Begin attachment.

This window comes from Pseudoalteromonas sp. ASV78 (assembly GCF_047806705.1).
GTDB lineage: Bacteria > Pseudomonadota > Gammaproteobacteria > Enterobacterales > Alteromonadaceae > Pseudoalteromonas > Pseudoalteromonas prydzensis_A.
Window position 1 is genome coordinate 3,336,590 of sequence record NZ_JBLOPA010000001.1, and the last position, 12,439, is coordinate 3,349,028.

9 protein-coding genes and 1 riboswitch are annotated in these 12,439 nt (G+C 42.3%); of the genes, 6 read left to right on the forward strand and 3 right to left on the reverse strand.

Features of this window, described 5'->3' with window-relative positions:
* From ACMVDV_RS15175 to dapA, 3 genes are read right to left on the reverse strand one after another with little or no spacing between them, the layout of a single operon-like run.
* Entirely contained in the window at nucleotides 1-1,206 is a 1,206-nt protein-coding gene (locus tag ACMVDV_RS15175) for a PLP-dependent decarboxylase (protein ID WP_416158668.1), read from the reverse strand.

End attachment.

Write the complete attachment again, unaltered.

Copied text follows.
This window comes from Pseudoalteromonas sp. ASV78 (assembly GCF_047806705.1).
GTDB lineage: Bacteria > Pseudomonadota > Gammaproteobacteria > Enterobacterales > Alteromonadaceae > Pseudoalteromonas > Pseudoalteromonas prydzensis_A.
Window position 1 is genome coordinate 3,336,590 of sequence record NZ_JBLOPA010000001.1, and the last position, 12,439, is coordinate 3,349,028.

9 protein-coding genes and 1 riboswitch are annotated in these 12,439 nt (G+C 42.3%); of the genes, 6 read left to right on the forward strand and 3 right to left on the reverse strand.

Features of this window, described 5'->3' with window-relative positions:
* From ACMVDV_RS15175 to dapA, 3 genes are read right to left on the reverse strand one after another with little or no spacing between them, the layout of a single operon-like run.
* Entirely contained in the window at nucleotides 1-1,206 is a 1,206-nt protein-coding gene (locus tag ACMVDV_RS15175) for a PLP-dependent decarboxylase (protein ID WP_416158668.1), read from the reverse strand.